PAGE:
Shropshire, and it’s stunning countryside, has been the inspiration for many great authors over the years from Charles Dickens to A.E. Housman
Here is a selection of authors either from Shropshire or who have written about the county…
Charles Darwin (1809 – 1882)
Born in Shrewsbury in Shropshire in 1809, Darwin was an English naturalist, geologist and biologist, best known for his contributions to the science of evolution and author of ‘On the Origin of Species‘.
Charles Dickens (1812 – 1870)
Having visited Shropshire many times over the years, Dickens wrote about areas in Shropshire and based some of his characters in his greatest novels on Shropshire locals, such as Miss Havisham in ‘Great Expectations’.
A. E. Housman (1859 – 1920)
Perhaps the poet most closely associated with Shropshire, Housman’s work ‘A Shropshire Lad’, which featured references to the Blue Remembered Hills, is perhaps his most recognised work.
Though born in London, Kate Innes now resides in Shropshire soaking up the history and beauty of the county. She has recently written a novel ‘The Errant Hours’ based on real events in the Welsh Marches which is, in part, set around Eaton and South Shropshire.
Wilfred Owen (1893-1918)
Commonly regarded as the finest war poet of his generation, Owen was born at Plas Wilmot, Oswestry, and spent his childhood and teenage years around Shropshire.
Ellis Peters (1913 -1995)
Ellis Peters, whose real name was Edith Pargeter, is perhaps Shropshire’s best known modern author. She lived in Telford and is famous for her collection of Medieval whodunits, ‘The Chronicles of Brother Cadfael’. Her novels featuring the detective monk were very popular, with a television series made that serialized some of her novels.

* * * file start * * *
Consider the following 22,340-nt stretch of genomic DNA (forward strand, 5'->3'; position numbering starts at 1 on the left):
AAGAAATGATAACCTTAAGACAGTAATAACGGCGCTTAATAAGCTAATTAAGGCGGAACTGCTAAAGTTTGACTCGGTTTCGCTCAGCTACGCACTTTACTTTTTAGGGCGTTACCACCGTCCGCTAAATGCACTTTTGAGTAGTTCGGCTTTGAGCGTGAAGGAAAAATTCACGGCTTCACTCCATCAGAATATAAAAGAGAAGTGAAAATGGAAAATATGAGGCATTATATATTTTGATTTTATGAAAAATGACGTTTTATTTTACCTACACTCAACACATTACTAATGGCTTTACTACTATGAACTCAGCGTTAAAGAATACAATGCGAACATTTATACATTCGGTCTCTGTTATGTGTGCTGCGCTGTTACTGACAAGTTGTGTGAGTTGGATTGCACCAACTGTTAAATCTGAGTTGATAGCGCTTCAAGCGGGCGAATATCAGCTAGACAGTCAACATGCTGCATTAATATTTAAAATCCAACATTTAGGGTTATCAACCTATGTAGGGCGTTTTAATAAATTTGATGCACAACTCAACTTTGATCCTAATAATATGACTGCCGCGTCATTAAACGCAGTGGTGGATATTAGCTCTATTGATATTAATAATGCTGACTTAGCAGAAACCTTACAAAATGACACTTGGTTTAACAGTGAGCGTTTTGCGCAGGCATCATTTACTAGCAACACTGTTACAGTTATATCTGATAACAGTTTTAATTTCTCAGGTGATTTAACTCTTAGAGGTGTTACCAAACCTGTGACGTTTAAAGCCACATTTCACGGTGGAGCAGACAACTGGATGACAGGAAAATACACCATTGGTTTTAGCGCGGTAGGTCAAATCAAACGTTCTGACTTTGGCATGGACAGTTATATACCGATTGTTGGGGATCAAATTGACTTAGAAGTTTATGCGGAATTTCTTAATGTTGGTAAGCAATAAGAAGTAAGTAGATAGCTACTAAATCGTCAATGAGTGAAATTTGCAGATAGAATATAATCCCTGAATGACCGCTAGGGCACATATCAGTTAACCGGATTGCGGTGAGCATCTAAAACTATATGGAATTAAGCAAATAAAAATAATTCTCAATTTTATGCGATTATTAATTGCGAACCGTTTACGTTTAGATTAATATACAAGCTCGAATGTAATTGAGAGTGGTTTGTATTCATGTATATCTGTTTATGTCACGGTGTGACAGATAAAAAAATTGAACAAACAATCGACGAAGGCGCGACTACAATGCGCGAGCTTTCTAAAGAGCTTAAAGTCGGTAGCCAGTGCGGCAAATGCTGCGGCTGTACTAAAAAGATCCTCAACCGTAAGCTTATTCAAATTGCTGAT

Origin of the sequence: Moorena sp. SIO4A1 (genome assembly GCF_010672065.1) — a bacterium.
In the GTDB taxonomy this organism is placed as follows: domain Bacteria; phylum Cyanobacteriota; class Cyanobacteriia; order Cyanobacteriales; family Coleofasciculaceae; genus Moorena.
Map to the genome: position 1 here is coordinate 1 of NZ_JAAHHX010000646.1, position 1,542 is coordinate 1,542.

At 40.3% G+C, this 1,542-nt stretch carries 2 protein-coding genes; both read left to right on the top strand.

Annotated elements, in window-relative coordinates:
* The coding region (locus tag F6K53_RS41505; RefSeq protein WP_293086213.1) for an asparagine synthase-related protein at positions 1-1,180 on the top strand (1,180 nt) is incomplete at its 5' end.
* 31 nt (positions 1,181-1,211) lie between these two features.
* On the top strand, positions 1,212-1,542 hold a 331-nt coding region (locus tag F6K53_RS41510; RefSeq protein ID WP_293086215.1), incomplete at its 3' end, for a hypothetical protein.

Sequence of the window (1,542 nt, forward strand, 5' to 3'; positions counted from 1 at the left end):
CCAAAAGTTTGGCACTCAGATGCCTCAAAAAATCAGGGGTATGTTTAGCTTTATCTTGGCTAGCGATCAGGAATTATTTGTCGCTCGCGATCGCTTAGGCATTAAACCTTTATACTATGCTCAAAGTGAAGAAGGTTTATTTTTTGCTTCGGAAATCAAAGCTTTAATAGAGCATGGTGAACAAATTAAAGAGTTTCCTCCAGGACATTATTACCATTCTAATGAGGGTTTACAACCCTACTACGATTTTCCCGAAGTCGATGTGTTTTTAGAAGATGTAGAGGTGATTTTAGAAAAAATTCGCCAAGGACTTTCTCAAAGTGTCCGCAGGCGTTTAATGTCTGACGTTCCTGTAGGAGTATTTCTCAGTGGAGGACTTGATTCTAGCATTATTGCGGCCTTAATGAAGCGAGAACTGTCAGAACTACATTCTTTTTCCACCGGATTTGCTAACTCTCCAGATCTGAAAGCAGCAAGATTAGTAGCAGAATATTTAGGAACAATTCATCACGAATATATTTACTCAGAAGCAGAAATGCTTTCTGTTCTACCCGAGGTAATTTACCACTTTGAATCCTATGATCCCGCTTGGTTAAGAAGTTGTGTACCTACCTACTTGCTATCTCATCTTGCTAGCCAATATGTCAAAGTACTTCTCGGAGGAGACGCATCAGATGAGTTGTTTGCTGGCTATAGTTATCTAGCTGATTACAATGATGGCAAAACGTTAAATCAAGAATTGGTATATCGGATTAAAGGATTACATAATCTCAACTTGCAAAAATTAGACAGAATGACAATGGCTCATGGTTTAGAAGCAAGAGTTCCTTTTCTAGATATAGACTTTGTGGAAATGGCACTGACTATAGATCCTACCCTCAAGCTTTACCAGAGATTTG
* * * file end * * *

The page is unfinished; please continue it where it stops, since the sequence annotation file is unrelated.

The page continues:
Malcolm Saville (1901 – 1982)
Though not from Shropshire, Malcolm Saville based a series of children’s books on areas within the county as his children were evacuated to the Shropshire countryside at the outbreak of the 2nd World War and Saville visited as often as he could from London.
Katherine Swift lives in Shropshire and has been a gardening columnist of The Times as well as having written widely in the gardening press. She is also the author of ‘The Morville Hours’, a Sunday Times bestseller.
Mary Webb (1881 – 1927)
Another famous Shropshire writer, Mary Webb grew up in Shropshire and used many of the towns in her writing, with references to Bishop’s Castle, Church Stretton, Craven Arms, Habberley, The Stiperstones, and Long Mynd.
She wrote five novels all of which reflect her devotion and love of Shropshire.